The financial statements, and therefore the resulting ratios, reflect the cost principle. This means that some valuable assets may not be included in the company's balance sheet. Examples include brand or trade names, logos, customers' allegiance, innovative management, dominant market position, etc. which have been developed by the company (not purchased from another company).
U.S. companies (even those in the same industry) may apply accounting principles differently. For instance, one company may use the FIFO cost flow assumption for assigning costs to its inventory and its cost of goods sold, while another company uses LIFO. Some companies apply accounting principles in the most conservative way possible, while another applies them in the opposite manner.
Reviewing financial ratios derived from a few amounts appearing on past financial statements is not the same as studying the company's five required financial statements. It is also far different from reading a publicly traded corporation's Management's Discussion and Analysis (found in its annual report to the Securities and Exchange Commission, Form 10-K).
Financial ratios for accounts receivable and inventory (and others) are averages and therefore can be concealing some not-so-favorable details.
A company's efforts to improve one financial ratio can lead to adverse effects on the business and on other financial ratios.
Typically, accounting software allows for a percentage to be printed next to all of the amounts on the company's financial statements.
For instance, a company's internal income statement will contain more detail and often displays a percent next to each dollar amount. The percent is the result of dividing each amount by the amount of the company's net sales.
The company's internal balance sheet will also show more detail and often displays a percent next to each dollar amount. The percent is the result of dividing each amount by the amount of the company's total assets.
Expressing every income statement amount as a percent of net sales, and every balance sheet amount as a percent of total assets is referred to as vertical analysis.
When the financial statements are presented as percentages, they are referred to as common-size financial statements. They are "common size" since the reported percentages can be compared to the percentages for other companies even when the companies' amounts are vastly different in size.
Common-size income statement resulting from vertical analysis
You can immediately find on the following multiple-step, common-size income statement (with dollar amounts omitted) the company's gross margin of 24.0%, its profit margin before tax of 5.6%, and its profit margin after tax of 4.6%.
Common-size balance sheet resulting from vertical analysis
As you can see from the following common-size balance sheet (with amounts omitted) each item is expressed as a percent of the company's total assets.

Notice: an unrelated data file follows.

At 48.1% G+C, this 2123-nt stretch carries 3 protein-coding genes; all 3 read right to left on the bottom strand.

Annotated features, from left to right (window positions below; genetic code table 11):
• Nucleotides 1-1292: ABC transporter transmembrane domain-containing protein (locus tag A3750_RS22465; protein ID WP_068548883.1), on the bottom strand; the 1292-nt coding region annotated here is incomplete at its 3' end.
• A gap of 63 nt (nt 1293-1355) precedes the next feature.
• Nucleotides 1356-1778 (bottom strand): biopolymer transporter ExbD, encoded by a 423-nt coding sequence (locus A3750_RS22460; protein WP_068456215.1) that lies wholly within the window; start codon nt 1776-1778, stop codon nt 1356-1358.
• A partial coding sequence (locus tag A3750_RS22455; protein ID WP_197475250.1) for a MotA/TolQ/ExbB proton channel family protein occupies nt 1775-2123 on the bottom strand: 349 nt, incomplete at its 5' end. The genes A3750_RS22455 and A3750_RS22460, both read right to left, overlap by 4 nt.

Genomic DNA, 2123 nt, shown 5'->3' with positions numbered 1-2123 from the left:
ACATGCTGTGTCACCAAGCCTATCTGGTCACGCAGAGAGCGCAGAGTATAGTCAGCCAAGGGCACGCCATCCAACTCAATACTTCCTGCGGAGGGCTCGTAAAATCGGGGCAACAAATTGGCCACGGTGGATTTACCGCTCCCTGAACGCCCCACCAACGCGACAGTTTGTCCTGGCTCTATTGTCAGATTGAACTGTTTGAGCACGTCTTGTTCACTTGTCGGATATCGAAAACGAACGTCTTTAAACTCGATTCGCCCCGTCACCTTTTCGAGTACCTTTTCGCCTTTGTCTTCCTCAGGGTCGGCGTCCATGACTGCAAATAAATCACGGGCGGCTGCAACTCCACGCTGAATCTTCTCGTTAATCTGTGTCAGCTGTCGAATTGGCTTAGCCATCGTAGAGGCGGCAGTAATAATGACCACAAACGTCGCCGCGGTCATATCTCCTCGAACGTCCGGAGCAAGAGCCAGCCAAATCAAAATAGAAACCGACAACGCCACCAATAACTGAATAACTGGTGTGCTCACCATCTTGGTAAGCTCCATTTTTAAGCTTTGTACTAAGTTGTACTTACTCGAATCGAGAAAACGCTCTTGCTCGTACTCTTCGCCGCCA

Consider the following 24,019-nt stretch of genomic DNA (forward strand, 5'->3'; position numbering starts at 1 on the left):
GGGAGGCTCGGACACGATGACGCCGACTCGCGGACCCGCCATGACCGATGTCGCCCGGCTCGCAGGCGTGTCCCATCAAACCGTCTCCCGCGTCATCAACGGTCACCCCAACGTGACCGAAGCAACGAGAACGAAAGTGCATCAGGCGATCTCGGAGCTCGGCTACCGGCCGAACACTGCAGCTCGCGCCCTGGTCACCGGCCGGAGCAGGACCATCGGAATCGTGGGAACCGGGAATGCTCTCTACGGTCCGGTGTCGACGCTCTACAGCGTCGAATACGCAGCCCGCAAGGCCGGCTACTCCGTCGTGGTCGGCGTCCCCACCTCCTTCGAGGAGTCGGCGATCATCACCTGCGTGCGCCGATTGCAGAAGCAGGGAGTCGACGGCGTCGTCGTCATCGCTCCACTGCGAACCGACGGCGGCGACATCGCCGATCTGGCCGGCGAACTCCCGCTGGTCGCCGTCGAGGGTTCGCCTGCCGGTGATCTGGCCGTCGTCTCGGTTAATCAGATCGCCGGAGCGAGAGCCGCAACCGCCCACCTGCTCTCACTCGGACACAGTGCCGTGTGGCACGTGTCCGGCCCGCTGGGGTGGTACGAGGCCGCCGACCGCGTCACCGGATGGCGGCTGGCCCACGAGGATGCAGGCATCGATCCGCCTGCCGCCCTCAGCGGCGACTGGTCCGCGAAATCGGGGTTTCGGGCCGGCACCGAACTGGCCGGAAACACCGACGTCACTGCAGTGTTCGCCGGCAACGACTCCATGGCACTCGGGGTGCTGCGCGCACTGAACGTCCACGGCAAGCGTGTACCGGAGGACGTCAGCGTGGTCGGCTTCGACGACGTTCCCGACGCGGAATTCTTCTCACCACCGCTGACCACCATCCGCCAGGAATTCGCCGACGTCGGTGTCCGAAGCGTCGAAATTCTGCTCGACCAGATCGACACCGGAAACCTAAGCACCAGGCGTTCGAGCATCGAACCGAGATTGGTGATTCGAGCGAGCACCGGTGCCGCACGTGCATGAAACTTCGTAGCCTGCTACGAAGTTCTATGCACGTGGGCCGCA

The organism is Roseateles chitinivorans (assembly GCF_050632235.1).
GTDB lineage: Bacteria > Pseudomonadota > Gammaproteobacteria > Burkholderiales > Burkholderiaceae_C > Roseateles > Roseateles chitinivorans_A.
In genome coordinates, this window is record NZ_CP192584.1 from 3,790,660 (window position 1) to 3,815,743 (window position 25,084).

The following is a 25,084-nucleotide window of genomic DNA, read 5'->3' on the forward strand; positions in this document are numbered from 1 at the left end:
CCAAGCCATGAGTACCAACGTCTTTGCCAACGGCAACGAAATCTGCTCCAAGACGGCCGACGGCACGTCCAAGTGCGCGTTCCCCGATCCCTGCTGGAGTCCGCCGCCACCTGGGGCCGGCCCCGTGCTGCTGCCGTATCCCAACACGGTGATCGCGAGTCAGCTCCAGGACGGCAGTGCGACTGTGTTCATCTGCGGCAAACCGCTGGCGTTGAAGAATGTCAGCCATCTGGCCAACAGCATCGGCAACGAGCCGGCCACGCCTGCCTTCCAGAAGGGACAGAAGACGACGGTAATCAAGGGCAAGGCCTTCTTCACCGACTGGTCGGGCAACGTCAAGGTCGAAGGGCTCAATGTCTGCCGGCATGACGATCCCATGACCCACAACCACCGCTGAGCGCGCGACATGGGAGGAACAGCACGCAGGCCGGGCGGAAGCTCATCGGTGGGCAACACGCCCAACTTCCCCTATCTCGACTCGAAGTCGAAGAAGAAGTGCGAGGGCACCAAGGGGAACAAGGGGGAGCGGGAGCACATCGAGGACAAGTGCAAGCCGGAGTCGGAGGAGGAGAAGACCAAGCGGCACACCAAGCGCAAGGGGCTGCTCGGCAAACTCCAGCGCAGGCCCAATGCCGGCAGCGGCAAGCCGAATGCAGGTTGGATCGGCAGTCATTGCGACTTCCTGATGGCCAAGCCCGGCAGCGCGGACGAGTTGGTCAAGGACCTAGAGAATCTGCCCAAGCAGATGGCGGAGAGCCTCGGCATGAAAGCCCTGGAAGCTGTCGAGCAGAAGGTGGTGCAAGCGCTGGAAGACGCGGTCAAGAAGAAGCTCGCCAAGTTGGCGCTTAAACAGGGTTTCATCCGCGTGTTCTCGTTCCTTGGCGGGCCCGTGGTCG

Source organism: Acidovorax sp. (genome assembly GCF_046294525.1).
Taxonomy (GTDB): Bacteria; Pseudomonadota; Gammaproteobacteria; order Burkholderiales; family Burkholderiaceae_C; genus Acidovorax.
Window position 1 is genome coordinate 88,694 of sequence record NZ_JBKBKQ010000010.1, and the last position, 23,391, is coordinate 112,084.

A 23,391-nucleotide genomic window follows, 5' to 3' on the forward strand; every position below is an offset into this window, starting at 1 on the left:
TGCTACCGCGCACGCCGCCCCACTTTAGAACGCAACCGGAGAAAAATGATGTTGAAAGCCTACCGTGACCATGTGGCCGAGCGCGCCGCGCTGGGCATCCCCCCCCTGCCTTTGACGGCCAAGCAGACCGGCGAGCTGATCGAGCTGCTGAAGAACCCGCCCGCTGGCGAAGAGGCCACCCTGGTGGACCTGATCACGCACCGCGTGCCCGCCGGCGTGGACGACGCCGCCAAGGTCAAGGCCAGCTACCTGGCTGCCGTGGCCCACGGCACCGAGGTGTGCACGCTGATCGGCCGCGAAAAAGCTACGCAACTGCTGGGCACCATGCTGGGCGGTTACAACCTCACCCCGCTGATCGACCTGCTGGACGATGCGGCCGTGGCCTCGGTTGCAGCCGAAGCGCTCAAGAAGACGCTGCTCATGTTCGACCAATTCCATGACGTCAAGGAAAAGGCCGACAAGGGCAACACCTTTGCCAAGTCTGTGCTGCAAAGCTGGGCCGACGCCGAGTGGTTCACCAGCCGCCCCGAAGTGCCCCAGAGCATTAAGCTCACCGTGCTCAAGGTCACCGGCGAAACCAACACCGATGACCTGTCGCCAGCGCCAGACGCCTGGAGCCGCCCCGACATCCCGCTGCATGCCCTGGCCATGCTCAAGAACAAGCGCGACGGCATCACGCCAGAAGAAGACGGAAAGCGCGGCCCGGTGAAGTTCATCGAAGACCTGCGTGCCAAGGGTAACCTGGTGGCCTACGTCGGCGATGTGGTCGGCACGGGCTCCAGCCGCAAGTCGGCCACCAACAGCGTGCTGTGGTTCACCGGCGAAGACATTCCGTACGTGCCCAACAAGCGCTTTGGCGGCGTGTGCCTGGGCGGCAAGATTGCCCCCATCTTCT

The percentages on the common-size balance sheet (above) allow you to immediately see that the debt to total asset ratio is 62.5% (the amount of total liabilities was divided by the amount of total assets).
You can also see that stockholders' equity provided 37.5% of the total asset amount, and that the reported amount of property, plant and equipment after deducting accumulated depreciation was 43.7% of the amount of the corporation's total assets.
The percentages shown on a company's common-size balance sheet allows you to compare them to other companies' percentages even if the companies' amounts are vastly different in size.
Horizontal analysis shows a financial statement amount over a minimum of two years.
Comparative financial statements
Corporations' published financial statements are referred to as comparative financial statements since they are required to display not only the most recent year's amounts but must also display the corresponding amounts for the prior year or the prior two years. (It is rare for the external financial statements to display the percentages we discussed under vertical analysis.)
When a corporation publishes its financial statements, the following financial statements should report three columns of amounts (such as the amounts for the year 2019 and the corresponding amounts for 2018, and 2017):
- Income statement
- Statement of comprehensive income
- Statement of cash flows
- Statement of changes in stockholders' equity
The published balance sheet of a corporation must also be comparative but requires only two columns of amounts (such as the amounts as of December 31, 2019 and the corresponding amounts for December 31, 2018).
You can view comparative financial statements by doing an internet search for a corporation whose stock is publicly traded. For example, you could search for Apple form 10-K, Tootsie Roll form 10-K, etc., and then locate financial statements in the Form 10-K's table of contents. (Form 10-K is part of the corporation's annual filing with the SEC. The corporation's 10-K is also accessible by using the corporation's link entitled Investor Relations.)
Trend analysis or time series analysis
When horizontal analysis involves comparing amounts from more than two years, it may be referred to as trend analysis (or time series analysis).
The following table is an example of a trend analysis in which the amounts for the most recent five years are compared: